“If you need to use walking sticks, that’s fine, but put a rubber tip on them. If you don’t need them, don’t use them, they speed up erosion, you get tiny little holes all over the pavement and shoulders along the sides allowing water to get in. You’re basically expanding your own footprint by a good foot on either side by constantly using these sticks.

Team Leader Ben Farrington

Ben Farrington | Crew chief

The mission of the trail team is not to improve access but above all to protect the environment and prevent erosion.

Ben says, “It’s about keeping people in the path by making it a good path and blocking off places where they might get loose, because if you don’t do that erosion scars form and damage the fragile vegetation like the rare alpine plants of Ben Lawers.

“It’s ultimately for the benefit of the individual visitor – rather than facing the scars caused by cumulative crowds of walkers. If you get hundreds or thousands of visitors every year, that’s a big deal.

“You could see it lately: when everyone was released from confinement, so many people went to the hill, it was overloaded. There was such a volume that they avoided each other, a lot of damage was done in a short time.

“If you imagine that over the years, and if you don’t do any trail work, there would be a lot of scarring and then the water would seep in; before you know it, there are ravines. People don’t want to walk there, so they move and start again.

Ben started with the team in 2004. When asked what qualities are required, he said: “It suits people who are determined, fiercely independent, love the outdoors and don’t mind transplant.”

The team works all year round, with winter working lower to avoid snow.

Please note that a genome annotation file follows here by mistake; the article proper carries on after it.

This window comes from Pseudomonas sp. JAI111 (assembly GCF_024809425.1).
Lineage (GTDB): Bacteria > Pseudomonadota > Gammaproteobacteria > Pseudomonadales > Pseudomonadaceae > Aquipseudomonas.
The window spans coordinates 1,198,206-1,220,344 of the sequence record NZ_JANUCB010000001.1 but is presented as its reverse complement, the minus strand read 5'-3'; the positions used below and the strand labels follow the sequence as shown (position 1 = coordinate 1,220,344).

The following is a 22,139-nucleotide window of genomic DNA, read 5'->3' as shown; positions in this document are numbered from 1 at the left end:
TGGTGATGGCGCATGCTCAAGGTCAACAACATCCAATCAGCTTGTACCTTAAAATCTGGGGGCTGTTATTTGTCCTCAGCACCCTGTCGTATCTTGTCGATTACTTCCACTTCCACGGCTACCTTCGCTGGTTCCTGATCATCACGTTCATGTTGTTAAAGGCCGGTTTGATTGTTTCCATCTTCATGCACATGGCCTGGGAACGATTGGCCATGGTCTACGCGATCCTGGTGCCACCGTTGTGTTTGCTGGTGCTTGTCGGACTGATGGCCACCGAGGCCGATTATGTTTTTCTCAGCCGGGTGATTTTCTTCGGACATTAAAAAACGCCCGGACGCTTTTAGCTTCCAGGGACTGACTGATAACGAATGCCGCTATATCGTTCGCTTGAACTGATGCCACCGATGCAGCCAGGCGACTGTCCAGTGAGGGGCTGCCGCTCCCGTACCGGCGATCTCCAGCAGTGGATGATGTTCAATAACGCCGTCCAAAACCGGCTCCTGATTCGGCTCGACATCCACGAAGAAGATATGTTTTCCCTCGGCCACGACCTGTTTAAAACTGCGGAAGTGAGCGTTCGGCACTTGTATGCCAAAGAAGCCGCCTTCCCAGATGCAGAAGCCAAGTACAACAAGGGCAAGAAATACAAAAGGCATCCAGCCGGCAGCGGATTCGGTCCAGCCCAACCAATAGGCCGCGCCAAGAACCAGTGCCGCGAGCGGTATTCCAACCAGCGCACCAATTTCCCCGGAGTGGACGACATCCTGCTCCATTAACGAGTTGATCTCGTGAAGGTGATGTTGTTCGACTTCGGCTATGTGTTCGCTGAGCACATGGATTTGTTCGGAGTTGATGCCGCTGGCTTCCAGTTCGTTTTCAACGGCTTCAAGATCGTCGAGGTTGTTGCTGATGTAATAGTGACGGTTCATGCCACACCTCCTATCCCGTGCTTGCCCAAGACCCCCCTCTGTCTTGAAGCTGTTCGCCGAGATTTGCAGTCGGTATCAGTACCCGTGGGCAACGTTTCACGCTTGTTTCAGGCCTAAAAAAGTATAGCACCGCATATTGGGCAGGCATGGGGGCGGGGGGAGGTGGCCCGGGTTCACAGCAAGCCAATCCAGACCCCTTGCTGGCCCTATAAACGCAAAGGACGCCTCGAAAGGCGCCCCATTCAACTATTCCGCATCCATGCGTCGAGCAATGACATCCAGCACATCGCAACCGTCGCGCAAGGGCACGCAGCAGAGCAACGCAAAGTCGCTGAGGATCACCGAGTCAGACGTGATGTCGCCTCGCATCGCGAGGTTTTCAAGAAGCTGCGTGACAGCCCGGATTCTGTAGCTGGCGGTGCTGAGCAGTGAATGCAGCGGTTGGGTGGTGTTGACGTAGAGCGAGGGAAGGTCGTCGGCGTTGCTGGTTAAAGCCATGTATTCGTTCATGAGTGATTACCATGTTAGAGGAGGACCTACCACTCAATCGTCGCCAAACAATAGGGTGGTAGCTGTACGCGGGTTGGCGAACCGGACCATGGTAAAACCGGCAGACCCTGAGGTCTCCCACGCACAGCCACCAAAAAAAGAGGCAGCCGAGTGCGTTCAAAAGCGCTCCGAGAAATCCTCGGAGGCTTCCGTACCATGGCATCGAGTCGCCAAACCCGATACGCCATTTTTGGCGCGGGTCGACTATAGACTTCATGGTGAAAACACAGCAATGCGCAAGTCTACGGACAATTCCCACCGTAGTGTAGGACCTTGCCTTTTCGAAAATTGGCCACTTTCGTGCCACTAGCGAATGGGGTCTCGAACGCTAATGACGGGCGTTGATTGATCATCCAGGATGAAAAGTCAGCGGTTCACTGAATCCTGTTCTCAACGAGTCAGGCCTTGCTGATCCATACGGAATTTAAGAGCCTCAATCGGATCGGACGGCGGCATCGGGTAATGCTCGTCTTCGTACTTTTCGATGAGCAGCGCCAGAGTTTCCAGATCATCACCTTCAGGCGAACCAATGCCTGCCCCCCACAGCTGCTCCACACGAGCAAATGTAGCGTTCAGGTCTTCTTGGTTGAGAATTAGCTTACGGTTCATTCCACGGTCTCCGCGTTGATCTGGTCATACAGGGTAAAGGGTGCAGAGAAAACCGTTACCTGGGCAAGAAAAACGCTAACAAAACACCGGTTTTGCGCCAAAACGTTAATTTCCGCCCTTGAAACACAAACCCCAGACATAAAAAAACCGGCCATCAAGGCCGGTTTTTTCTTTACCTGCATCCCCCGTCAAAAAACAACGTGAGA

Ben Farrington at work

Of the Coire Na Tulaich walk on Buachaille Etive Mòr, Ben says: “They created a line through the scree field and rocks, with a bit of bar handling and step setting, a bit coating and surfacing. It is a good example, as it hardly needed any maintenance.

“It’s a lot of donkey work, but sometimes you put your ideas together and do something very technical, and it’s like, ‘wow.’ You come back in several years and it’s still there.

Team member Kieran Fogarty, NTS Mountain Path team at work repairing a path to the summit Mullach an Rathain, on Liathach in Torridon

Kieran Fogarty | Team member

Here in Torridon we have a particularly old stone – the Torridonian sandstone – which I know is between 600 and 800 m years old, and which is underlain by a layer of Lewis gneiss which is 2.7 billion years old. years, so it’s one of the oldest stones still on display in the world, I believe, with only older stuff appearing in Greenland and Canada.

“It’s mind-blowing, especially with the Torridonian sandstone – obviously at some point it was another stone and it’s already been eroded to the point where it’s sand and re-settled in sedimentary beds and formed into rock. It gives you just gives an idea of ​​the geological eras crossed to create it.

Nan Morris and Kieran Fogarty

“I’m pious enough to find things. The most exciting thing I ever found was a 3,500 year old burial pot, with a cremation inside. I ended up, unfortunately, putting my pickaxe there. I found all the pieces and the Peak District National Park Department of Archeology analyzed them.

“Now it’s in the pottery museum in Stoke-on-Trent. They discovered that the person who had been cremated was a 35 to 45 year old woman and that she had been cremated with two pigs. They could tell intimate details of her life from the remaining pieces of bone – that she must have had a hard working life.

“The three common phrases we get asked all the time are: Are you panning for gold? Are you installing an escalator? Or are you paving it?”